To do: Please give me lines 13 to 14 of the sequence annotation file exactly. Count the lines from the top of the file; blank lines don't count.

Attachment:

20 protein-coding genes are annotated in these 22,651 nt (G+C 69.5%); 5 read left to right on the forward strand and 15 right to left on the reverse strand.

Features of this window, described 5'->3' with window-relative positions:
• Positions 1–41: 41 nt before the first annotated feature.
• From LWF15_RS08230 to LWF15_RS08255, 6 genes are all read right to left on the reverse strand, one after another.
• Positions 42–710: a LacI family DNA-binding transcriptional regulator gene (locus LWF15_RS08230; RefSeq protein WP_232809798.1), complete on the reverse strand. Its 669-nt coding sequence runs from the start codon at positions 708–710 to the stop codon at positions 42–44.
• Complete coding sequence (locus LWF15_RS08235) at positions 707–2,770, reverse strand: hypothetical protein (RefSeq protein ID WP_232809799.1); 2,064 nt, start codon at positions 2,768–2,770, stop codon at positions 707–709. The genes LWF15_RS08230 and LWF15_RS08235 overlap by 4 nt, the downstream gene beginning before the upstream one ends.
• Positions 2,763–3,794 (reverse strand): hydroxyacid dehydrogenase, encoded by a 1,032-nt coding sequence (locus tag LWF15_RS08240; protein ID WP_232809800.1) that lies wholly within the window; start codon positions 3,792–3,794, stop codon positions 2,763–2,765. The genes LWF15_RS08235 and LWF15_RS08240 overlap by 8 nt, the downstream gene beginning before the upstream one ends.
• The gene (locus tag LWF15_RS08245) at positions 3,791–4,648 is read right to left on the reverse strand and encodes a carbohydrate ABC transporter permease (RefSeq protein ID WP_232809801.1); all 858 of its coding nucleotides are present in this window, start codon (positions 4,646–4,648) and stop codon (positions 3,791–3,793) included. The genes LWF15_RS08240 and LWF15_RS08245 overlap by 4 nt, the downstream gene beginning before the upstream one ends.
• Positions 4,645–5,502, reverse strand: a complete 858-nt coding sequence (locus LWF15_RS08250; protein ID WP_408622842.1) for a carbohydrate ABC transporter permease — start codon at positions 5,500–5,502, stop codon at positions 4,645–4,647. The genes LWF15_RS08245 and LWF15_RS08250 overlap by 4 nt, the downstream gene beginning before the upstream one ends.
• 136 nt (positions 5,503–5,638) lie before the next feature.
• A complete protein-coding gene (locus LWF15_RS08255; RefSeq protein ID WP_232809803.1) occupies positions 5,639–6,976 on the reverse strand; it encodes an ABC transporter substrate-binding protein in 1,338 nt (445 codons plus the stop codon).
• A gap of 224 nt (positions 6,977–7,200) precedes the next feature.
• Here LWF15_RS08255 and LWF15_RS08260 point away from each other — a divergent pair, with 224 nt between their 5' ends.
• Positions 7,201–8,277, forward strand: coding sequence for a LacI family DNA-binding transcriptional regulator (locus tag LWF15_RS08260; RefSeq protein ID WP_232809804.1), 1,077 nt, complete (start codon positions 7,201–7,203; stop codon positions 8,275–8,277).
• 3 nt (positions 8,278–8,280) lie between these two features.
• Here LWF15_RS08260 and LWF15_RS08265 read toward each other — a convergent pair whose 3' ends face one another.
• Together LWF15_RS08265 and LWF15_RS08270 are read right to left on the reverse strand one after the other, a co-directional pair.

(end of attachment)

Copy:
• Here LWF15_RS08255 and LWF15_RS08260 point away from each other — a divergent pair, with 224 nt between their 5' ends.
• Positions 7,201–8,277, forward strand: coding sequence for a LacI family DNA-binding transcriptional regulator (locus tag LWF15_RS08260; RefSeq protein ID WP_232809804.1), 1,077 nt, complete (start codon positions 7,201–7,203; stop codon positions 8,275–8,277).